U.S. to Argue for More Open Russian Energy Market at Upcoming G8 Summit

With energy security topping the agenda at next week's Group of Eight summit in St. Petersburg, the United States will pressure Russia and other countries to espouse open market policies in an effort to stabilize the increasingly volatile global energy environment, a top Energy Department official said yesterday.

Assistant Secretary for Policy and International Affairs Karen Harbert stressed that the United States and other G8 countries are wary of Russia's push to increase state control of its energy sector as well as the recent decline in oil production.

"This is a time for responsible actors to try and act in responsible ways to calm a fairly unstable and volatile market," Harbert said.

The G8 summit will focus on several themes, including the importance of an open market and the need to improve the investment climate to attract international funding for the energy sector, Harbert said. These, along with diversification of both energy sources and types of energy, energy efficiency and conservation, as well as energy poverty among developing nations will feature prominently in the communique and several plans of action that the G8 countries will develop next week.

"Energy is such an important component of economic growth that we have to be able to recognize that without reliable supply of energy we actually put in jeopardy the growth all these industrial economies rely upon," Harbert said. "This is the principle we want Russia to embrace and the documents that come out of the G8 will reflect the commitment to those principles."

By placing energy at the forefront of the G8 summit, Russia is hoping to solidify its role as a major player in global energy markets. The country produces more than 9.5 million barrels of oil per day and exports some 7 million barrels per day, second only to Saudi Arabia.

But while energy security for Russia means an assurance of continued demand for its oil and gas, Western countries are instead looking to diversify and reduce their dependence on foreign oil.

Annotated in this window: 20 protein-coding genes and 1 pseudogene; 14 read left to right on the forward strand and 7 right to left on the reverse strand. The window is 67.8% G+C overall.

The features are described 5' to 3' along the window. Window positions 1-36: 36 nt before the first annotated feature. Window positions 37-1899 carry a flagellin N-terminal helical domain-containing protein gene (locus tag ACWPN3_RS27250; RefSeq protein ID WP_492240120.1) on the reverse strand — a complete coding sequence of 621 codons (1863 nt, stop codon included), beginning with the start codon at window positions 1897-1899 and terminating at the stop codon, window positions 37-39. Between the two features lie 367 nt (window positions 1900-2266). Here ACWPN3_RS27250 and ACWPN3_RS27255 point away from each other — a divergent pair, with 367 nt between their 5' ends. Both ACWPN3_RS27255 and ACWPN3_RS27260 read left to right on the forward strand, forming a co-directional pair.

This is particularly true of European countries, which import a quarter of their gas from Russia and generally rely on imports for half of their overall energy needs. European officials became alarmed last winter about their dependence on Russian energy after the country's gas dispute with Ukraine that resulted in a temporary supply cut. Russia also angered Britain when Gazprom began aggressively pursuing a takeover of Centrica, Britain's largest gas supplier.

"Russia wants to use the G8 to submit their status as a key global energy player," Harbert said. "Our most important overarching objective for the G8 is really to show the commitment of all the G8 countries to democracy and to free markets, to the principles of democracy, to the freedom of economic prosperity, to the rule of law."

But while G8 nations clamor for Russia to espouse free markets and democracy, recent Kremlin actions have shown a trend in a different direction. Earlier this week the State Duma approved a bill giving Gazprom a monopoly on gas exports and a separate pending new law would ban foreign ownership of big oil fields. Outside of the energy sector, the Kermlin's drive to consolidate its power is even more apparent, with Russian regulators today forcing several dozen radio stations to stop broadcasting information produced by Voice of America and Radio Free Europe/Radio Liberty, according to news reports.

"You have to look at not only the rhetoric but at the behavior of Russia in the last few years," said international energy analyst Ed Chow. "Whether it is really promoting policies that encourage investments by welcoming domestic investors with a high crude export tax that reaps 90 percent of every dollar. It's not exactly the recipe to invite the Russian industry to reinvest heavily."

"Is an independent gas producing sector ... even desired by Russia given its latest policy actions? You really have to question where it's all leading," Chow added.

Nevertheless, Harbert remained firm on the U.S. commitment to push Russia to reverse its move away from open market policies.

"What we have engaged in and what we hope will come out of this and what we hope to operationalize for the long term is a G8 combined commitment to energy security that relies on market principles, to energy priced at market levels, to free transit and access to resources and transit routes," Harbert said.

Some observers of the G8 agenda have expressed concern that energy security could overshadow issues like climate change, but Harbert said that global warming will not be forgotten.

"There are countries in the G8 that are signers of the Kyoto Protocol and then there are those who are not, and we respect these differences," Harbert said. "We do find common ground in our respect for the environment, and we are looking for common ways to address greenhouse gas emissions.

"We are also looking for ways to more collaboratively address climate change and to break the developing world into this discussion by helping them find solutions to access energy in an environmentally sustainable way."

The G8 consists of the United States, Japan, Germany, Great Britain, Italy, France, Canada and Russia. President Bush will be joined by other heads of state at the summit on July 15-17.

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